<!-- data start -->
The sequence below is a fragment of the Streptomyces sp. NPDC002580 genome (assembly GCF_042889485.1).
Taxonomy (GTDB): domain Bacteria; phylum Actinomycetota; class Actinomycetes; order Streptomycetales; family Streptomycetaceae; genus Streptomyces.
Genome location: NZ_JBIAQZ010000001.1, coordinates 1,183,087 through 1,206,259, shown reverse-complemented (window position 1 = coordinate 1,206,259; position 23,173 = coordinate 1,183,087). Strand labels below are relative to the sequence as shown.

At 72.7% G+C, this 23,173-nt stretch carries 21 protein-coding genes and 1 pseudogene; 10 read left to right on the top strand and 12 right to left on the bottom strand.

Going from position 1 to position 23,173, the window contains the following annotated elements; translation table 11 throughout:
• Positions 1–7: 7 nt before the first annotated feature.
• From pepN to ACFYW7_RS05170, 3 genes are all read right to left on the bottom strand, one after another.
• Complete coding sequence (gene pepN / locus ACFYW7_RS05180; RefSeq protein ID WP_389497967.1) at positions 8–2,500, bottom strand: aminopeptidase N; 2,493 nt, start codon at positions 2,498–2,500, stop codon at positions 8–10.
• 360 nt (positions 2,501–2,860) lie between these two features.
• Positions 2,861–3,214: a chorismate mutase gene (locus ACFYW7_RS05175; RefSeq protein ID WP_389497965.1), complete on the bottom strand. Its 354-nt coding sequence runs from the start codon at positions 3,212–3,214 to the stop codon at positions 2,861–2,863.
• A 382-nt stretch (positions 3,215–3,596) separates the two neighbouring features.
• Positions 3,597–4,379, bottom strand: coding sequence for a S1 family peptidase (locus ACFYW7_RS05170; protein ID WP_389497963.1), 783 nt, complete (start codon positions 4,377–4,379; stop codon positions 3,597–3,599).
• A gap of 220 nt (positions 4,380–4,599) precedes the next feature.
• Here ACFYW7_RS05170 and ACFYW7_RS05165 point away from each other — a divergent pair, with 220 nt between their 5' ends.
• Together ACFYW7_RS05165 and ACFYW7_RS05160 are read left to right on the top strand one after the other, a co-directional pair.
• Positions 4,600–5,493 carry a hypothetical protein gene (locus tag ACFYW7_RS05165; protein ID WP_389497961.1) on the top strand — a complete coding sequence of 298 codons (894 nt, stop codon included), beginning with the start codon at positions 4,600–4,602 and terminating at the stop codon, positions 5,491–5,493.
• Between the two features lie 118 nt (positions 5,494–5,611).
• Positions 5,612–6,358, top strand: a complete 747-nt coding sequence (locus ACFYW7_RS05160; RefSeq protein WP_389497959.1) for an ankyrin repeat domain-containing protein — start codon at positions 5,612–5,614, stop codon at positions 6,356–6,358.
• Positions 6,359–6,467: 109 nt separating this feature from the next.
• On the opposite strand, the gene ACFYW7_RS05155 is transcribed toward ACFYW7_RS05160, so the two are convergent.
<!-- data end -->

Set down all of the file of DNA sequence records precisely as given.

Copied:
The sequence below is a fragment of the Streptomyces sp. NPDC002580 genome (assembly GCF_042889485.1).
Taxonomy (GTDB): domain Bacteria; phylum Actinomycetota; class Actinomycetes; order Streptomycetales; family Streptomycetaceae; genus Streptomyces.
Genome location: NZ_JBIAQZ010000001.1, coordinates 1,183,087 through 1,206,259, shown reverse-complemented (window position 1 = coordinate 1,206,259; position 23,173 = coordinate 1,183,087). Strand labels below are relative to the sequence as shown.

At 72.7% G+C, this 23,173-nt stretch carries 21 protein-coding genes and 1 pseudogene; 10 read left to right on the top strand and 12 right to left on the bottom strand.

Going from position 1 to position 23,173, the window contains the following annotated elements; translation table 11 throughout:
• Positions 1–7: 7 nt before the first annotated feature.
• From pepN to ACFYW7_RS05170, 3 genes are all read right to left on the bottom strand, one after another.
• Complete coding sequence (gene pepN / locus ACFYW7_RS05180; RefSeq protein ID WP_389497967.1) at positions 8–2,500, bottom strand: aminopeptidase N; 2,493 nt, start codon at positions 2,498–2,500, stop codon at positions 8–10.
• 360 nt (positions 2,501–2,860) lie between these two features.
• Positions 2,861–3,214: a chorismate mutase gene (locus ACFYW7_RS05175; RefSeq protein ID WP_389497965.1), complete on the bottom strand. Its 354-nt coding sequence runs from the start codon at positions 3,212–3,214 to the stop codon at positions 2,861–2,863.
• A 382-nt stretch (positions 3,215–3,596) separates the two neighbouring features.
• Positions 3,597–4,379, bottom strand: coding sequence for a S1 family peptidase (locus ACFYW7_RS05170; protein ID WP_389497963.1), 783 nt, complete (start codon positions 4,377–4,379; stop codon positions 3,597–3,599).
• A gap of 220 nt (positions 4,380–4,599) precedes the next feature.
• Here ACFYW7_RS05170 and ACFYW7_RS05165 point away from each other — a divergent pair, with 220 nt between their 5' ends.
• Together ACFYW7_RS05165 and ACFYW7_RS05160 are read left to right on the top strand one after the other, a co-directional pair.
• Positions 4,600–5,493 carry a hypothetical protein gene (locus tag ACFYW7_RS05165; protein ID WP_389497961.1) on the top strand — a complete coding sequence of 298 codons (894 nt, stop codon included), beginning with the start codon at positions 4,600–4,602 and terminating at the stop codon, positions 5,491–5,493.
• Between the two features lie 118 nt (positions 5,494–5,611).
• Positions 5,612–6,358, top strand: a complete 747-nt coding sequence (locus ACFYW7_RS05160; RefSeq protein WP_389497959.1) for an ankyrin repeat domain-containing protein — start codon at positions 5,612–5,614, stop codon at positions 6,356–6,358.
• Positions 6,359–6,467: 109 nt separating this feature from the next.
• On the opposite strand, the gene ACFYW7_RS05155 is transcribed toward ACFYW7_RS05160, so the two are convergent.